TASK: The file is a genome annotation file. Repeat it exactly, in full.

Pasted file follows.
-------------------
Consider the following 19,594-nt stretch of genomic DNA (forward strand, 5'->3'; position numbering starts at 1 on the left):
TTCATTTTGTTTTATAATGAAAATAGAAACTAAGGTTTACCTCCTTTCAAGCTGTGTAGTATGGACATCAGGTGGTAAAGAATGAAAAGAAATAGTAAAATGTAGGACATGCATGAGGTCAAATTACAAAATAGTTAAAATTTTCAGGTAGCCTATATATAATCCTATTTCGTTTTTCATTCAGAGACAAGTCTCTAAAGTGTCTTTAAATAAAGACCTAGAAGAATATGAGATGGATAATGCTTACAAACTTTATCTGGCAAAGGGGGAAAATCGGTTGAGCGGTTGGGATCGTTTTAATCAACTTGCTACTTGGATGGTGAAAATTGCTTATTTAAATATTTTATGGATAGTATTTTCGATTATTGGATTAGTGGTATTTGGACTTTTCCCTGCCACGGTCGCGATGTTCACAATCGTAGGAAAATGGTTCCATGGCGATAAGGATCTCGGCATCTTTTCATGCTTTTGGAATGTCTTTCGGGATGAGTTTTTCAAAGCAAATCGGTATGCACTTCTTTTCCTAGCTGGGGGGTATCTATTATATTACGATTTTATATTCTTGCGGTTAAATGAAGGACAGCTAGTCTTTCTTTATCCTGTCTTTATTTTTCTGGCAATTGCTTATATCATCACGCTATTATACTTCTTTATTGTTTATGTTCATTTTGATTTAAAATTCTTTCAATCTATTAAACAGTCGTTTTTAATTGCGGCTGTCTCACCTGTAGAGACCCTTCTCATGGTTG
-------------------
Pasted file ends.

Consider the following 19,594-nt stretch of genomic DNA (forward strand, 5'->3'; position numbering starts at 1 on the left):
TTCATTTTGTTTTATAATGAAAATAGAAACTAAGGTTTACCTCCTTTCAAGCTGTGTAGTATGGACATCAGGTGGTAAAGAATGAAAAGAAATAGTAAAATGTAGGACATGCATGAGGTCAAATTACAAAATAGTTAAAATTTTCAGGTAGCCTATATATAATCCTATTTCGTTTTTCATTCAGAGACAAGTCTCTAAAGTGTCTTTAAATAAAGACCTAGAAGAATATGAGATGGATAATGCTTACAAACTTTATCTGGCAAAGGGGGAAAATCGGTTGAGCGGTTGGGATCGTTTTAATCAACTTGCTACTTGGATGGTGAAAATTGCTTATTTAAATATTTTATGGATAGTATTTTCGATTATTGGATTAGTGGTATTTGGACTTTTCCCTGCCACGGTCGCGATGTTCACAATCGTAGGAAAATGGTTCCATGGCGATAAGGATCTCGGCATCTTTTCATGCTTTTGGAATGTCTTTCGGGATGAGTTTTTCAAAGCAAATCGGTATGCACTTCTTTTCCTAGCTGGGGGGTATCTATTATATTACGATTTTATATTCTTGCGGTTAAATGAAGGACAGCTAGTCTTTCTTTATCCTGTCTTTATTTTTCTGGCAATTGCTTATATCATCACGCTATTATACTTCTTTATTGTTTATGTTCATTTTGATTTAAAATTCTTTCAATCTATTAAACAGTCGTTTTTAATTGCGGCTGTCTCACCTGTAGAGACCCTTCTCATGGTTG